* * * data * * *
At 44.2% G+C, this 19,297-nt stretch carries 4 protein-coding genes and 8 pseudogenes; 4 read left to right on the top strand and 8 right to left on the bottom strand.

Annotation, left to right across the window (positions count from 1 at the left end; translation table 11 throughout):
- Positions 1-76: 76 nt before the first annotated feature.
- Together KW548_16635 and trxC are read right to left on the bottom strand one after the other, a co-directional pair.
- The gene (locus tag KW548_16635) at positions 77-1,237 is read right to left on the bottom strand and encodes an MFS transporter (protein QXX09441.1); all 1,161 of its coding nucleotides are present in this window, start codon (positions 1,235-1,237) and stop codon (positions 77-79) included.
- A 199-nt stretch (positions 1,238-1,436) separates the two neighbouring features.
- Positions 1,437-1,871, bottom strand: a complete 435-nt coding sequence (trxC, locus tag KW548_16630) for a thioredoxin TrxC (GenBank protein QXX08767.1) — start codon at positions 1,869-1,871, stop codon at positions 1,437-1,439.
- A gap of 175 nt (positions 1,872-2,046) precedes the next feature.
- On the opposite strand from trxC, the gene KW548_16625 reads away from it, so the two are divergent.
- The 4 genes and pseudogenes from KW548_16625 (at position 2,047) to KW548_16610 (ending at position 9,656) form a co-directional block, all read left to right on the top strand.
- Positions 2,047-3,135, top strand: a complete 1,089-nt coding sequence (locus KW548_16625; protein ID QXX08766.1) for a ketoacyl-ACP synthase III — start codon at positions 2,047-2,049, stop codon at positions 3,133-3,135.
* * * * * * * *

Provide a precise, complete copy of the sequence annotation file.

At 44.2% G+C, this 19,297-nt stretch carries 4 protein-coding genes and 8 pseudogenes; 4 read left to right on the top strand and 8 right to left on the bottom strand.

Annotation, left to right across the window (positions count from 1 at the left end; translation table 11 throughout):
- Positions 1-76: 76 nt before the first annotated feature.
- Together KW548_16635 and trxC are read right to left on the bottom strand one after the other, a co-directional pair.
- The gene (locus tag KW548_16635) at positions 77-1,237 is read right to left on the bottom strand and encodes an MFS transporter (protein QXX09441.1); all 1,161 of its coding nucleotides are present in this window, start codon (positions 1,235-1,237) and stop codon (positions 77-79) included.
- A 199-nt stretch (positions 1,238-1,436) separates the two neighbouring features.
- Positions 1,437-1,871, bottom strand: a complete 435-nt coding sequence (trxC, locus tag KW548_16630) for a thioredoxin TrxC (GenBank protein QXX08767.1) — start codon at positions 1,869-1,871, stop codon at positions 1,437-1,439.
- A gap of 175 nt (positions 1,872-2,046) precedes the next feature.
- On the opposite strand from trxC, the gene KW548_16625 reads away from it, so the two are divergent.
- The 4 genes and pseudogenes from KW548_16625 (at position 2,047) to KW548_16610 (ending at position 9,656) form a co-directional block, all read left to right on the top strand.
- Positions 2,047-3,135, top strand: a complete 1,089-nt coding sequence (locus KW548_16625; protein ID QXX08766.1) for a ketoacyl-ACP synthase III — start codon at positions 2,047-2,049, stop codon at positions 3,133-3,135.